Coalition building (2000-2002)

The Coalition Building and Monitoring for Anti-Corruption in Southeast Europe project was successfully launched in September 2000 as part of the Southeast European Legal Development Initiative.


Purpose and premise

The overall objective of the SELDI anti-corruption project/component is to introduce aregion-wide institutional framework for public-private cooperation in countering corruption in the countries of Southeast Europe. The main premise of the project approach is that the institutionalization of corruption in the SEE countries cannot be explained by the national circumstances alone. A number of region-wide causes need to be taken into account if we are to comprehend the depth of the problem.

The gravity of the problem calls for bold and radical measures if corruption is to be stemmed. For this to happen, broad public coalitions need to be formed both within countries, and region-wide. Traditional bureaucracies – be they national or international – cannot muster the type of public support needed if these reforms are to be successful.

Thus a partnership between public and private institutions is the most appropriate anti-corruption model for the region. This approach has three main pillars – encouraging coalition building on a regional basis, enhancing public awareness and regular monitoring of corruption dynamics. In all three areas, the process is intended to be NGO-driven.

The importance of the latter is premised on the fact that support coming from a cross section of society, involving major public and private actors could only be enlisted in this process if society has a clear view of the severity of the problem. This warrants the introduction of a new kind of corruption assessment which goes beyond traditional law enforcement methods. This new kind could only be successful if it is based on cooperation between the public institutions, involved in designing and implementing anti-corruption policies, and civil society institutions which are expected to generate civic support for these policies. For this to happen, the assessment on which these policies are based, needs to be carried out in a public-private partnership.

The project is supported through a grant from USAID.


Regional corruption assessment

A task force of experts was set up to draft a background document as basis for the development of an Regional Corruption Assessment Report (RCAR), to be implemented in phase two. The development of the background document is being achieved through the following steps:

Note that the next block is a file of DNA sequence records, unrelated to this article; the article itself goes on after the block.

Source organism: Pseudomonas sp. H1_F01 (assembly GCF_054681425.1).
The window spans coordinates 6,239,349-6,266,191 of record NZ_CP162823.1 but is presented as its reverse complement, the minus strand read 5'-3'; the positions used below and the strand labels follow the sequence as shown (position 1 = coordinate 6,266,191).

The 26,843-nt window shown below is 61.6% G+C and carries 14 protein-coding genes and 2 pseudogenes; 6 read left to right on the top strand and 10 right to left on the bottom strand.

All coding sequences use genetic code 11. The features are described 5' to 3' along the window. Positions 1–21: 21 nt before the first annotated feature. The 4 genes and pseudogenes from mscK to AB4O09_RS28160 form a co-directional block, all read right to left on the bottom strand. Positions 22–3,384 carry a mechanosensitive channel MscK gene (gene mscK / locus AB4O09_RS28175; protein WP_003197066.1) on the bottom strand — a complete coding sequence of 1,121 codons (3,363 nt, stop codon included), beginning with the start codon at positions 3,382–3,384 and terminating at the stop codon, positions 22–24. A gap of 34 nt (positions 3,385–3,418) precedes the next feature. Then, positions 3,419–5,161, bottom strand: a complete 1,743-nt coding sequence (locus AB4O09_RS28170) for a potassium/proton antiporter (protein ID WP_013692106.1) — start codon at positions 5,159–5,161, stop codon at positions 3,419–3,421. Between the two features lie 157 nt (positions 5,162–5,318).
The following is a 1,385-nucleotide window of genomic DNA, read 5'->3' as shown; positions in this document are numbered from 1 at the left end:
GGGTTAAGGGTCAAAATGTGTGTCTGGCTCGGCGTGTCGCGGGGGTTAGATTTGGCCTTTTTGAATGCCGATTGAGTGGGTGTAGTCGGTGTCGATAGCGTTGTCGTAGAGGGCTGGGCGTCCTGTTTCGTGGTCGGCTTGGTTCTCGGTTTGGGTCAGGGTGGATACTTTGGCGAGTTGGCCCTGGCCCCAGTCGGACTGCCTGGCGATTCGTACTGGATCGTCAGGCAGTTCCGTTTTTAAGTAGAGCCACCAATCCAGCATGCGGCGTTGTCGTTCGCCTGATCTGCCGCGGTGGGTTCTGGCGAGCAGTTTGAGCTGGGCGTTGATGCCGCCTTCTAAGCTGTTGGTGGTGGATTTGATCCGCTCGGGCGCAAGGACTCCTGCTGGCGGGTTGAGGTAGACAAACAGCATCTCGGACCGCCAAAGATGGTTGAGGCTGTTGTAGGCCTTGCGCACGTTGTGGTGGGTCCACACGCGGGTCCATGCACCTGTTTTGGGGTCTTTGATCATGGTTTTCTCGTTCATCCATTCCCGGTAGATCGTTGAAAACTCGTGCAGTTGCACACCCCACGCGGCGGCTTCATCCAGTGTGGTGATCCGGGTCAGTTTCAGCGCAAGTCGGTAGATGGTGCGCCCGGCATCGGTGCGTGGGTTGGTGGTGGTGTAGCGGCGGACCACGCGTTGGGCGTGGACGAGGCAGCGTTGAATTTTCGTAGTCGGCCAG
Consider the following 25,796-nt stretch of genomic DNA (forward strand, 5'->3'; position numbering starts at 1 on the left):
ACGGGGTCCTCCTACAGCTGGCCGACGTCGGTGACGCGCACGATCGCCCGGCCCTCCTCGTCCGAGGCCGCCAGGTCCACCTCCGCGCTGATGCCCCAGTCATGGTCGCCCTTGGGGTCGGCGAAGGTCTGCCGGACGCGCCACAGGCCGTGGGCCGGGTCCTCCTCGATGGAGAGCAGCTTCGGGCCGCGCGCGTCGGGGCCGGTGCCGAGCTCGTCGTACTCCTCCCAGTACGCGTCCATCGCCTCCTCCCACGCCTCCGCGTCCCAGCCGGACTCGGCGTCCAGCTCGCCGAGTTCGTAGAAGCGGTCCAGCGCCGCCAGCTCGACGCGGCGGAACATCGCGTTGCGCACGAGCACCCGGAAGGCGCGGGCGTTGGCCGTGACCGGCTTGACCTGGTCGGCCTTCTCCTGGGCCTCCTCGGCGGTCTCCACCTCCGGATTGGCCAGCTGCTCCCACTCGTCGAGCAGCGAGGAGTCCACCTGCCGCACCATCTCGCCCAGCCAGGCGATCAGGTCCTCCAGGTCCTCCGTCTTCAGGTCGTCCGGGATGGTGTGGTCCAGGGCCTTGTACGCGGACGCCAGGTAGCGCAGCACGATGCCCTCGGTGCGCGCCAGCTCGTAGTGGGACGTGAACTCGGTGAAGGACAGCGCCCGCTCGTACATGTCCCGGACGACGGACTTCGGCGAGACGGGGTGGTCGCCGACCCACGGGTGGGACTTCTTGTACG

–    Country reports on the status and scope of corruption in the participating countries are being developed by using the inputs from local experts.

–    The seven country reports (the report for Bulgaria is part of the Corruption Assessment Report (CAR) developed by Coalition 2000 annually since 1999) will be integrated into a single document intended to serve as background for RCAR in Phase II.

In order to adopt a uniform approach to the development of country reports and to enhance the capacity of participating NGOs, representatives of the network mobilizers participated in a corruption assessment training seminar in Sofia in December 2000. The training was based on the experience of the Coalition 2000 CAR. The trainees were introduced to the use of monitoring instruments for the purpose of implementing a corruption watchdog system. Production of regional corruption indexes based on the Coalition 2000 model was also included in the training workshop curriculum.


Regional corruption monitoring system

In the meanwhile, work progressed on the development of a regional corruption monitoring system. Experts from Vitosha Research, the sociological unit of the Center for the Study of Democracydeveloped a survey methodology for the corruption diagnostics in seven SEE countries – Albania, Bosnia and Herzegovina, Bulgaria, Croatia, Macedonia, Romania, and Serbia and Montenegro. A network of survey agencies and watchdog NGOs was established to carry out the surveys.

As a result, a report Regional Corruption Monitoring in Albania, Bosnia and Herzegovina, Bulgaria, Croatia, Macedonia, Romania, and Serbia and Montenegro was produced in March 2001. The main goal of the comparative analysis contained in the report was to show the public significance of the problem of corruption and the extent to which corruption has penetrated into the various sections of society.